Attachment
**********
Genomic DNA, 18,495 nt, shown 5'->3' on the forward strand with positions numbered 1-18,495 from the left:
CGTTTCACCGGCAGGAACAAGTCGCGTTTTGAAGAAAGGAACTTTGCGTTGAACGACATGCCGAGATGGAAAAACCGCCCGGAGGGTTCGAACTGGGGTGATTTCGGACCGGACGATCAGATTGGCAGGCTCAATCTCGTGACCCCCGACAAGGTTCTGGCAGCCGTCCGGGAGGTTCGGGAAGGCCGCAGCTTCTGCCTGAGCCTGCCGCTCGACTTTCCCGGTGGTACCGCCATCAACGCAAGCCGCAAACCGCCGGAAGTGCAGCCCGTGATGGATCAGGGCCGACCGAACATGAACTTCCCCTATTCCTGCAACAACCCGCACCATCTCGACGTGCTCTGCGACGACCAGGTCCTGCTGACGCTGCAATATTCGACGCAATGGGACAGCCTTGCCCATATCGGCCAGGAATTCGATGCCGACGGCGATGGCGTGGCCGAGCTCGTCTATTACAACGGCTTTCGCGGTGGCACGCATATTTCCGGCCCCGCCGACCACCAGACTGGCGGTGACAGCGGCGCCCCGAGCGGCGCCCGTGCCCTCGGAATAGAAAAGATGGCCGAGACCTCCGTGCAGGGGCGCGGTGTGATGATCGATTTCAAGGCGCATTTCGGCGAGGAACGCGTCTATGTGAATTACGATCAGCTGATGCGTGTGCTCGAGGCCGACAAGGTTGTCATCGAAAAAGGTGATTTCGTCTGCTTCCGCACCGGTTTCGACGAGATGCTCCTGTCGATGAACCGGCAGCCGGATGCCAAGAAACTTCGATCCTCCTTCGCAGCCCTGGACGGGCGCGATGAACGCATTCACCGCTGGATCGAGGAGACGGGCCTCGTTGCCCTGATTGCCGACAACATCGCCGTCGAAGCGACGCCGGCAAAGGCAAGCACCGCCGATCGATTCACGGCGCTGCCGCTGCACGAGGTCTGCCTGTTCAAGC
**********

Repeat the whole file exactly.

Genomic DNA, 18,495 nt, shown 5'->3' on the forward strand with positions numbered 1-18,495 from the left:
CGTTTCACCGGCAGGAACAAGTCGCGTTTTGAAGAAAGGAACTTTGCGTTGAACGACATGCCGAGATGGAAAAACCGCCCGGAGGGTTCGAACTGGGGTGATTTCGGACCGGACGATCAGATTGGCAGGCTCAATCTCGTGACCCCCGACAAGGTTCTGGCAGCCGTCCGGGAGGTTCGGGAAGGCCGCAGCTTCTGCCTGAGCCTGCCGCTCGACTTTCCCGGTGGTACCGCCATCAACGCAAGCCGCAAACCGCCGGAAGTGCAGCCCGTGATGGATCAGGGCCGACCGAACATGAACTTCCCCTATTCCTGCAACAACCCGCACCATCTCGACGTGCTCTGCGACGACCAGGTCCTGCTGACGCTGCAATATTCGACGCAATGGGACAGCCTTGCCCATATCGGCCAGGAATTCGATGCCGACGGCGATGGCGTGGCCGAGCTCGTCTATTACAACGGCTTTCGCGGTGGCACGCATATTTCCGGCCCCGCCGACCACCAGACTGGCGGTGACAGCGGCGCCCCGAGCGGCGCCCGTGCCCTCGGAATAGAAAAGATGGCCGAGACCTCCGTGCAGGGGCGCGGTGTGATGATCGATTTCAAGGCGCATTTCGGCGAGGAACGCGTCTATGTGAATTACGATCAGCTGATGCGTGTGCTCGAGGCCGACAAGGTTGTCATCGAAAAAGGTGATTTCGTCTGCTTCCGCACCGGTTTCGACGAGATGCTCCTGTCGATGAACCGGCAGCCGGATGCCAAGAAACTTCGATCCTCCTTCGCAGCCCTGGACGGGCGCGATGAACGCATTCACCGCTGGATCGAGGAGACGGGCCTCGTTGCCCTGATTGCCGACAACATCGCCGTCGAAGCGACGCCGGCAAAGGCAAGCACCGCCGATCGATTCACGGCGCTGCCGCTGCACGAGGTCTGCCTGTTCAAGC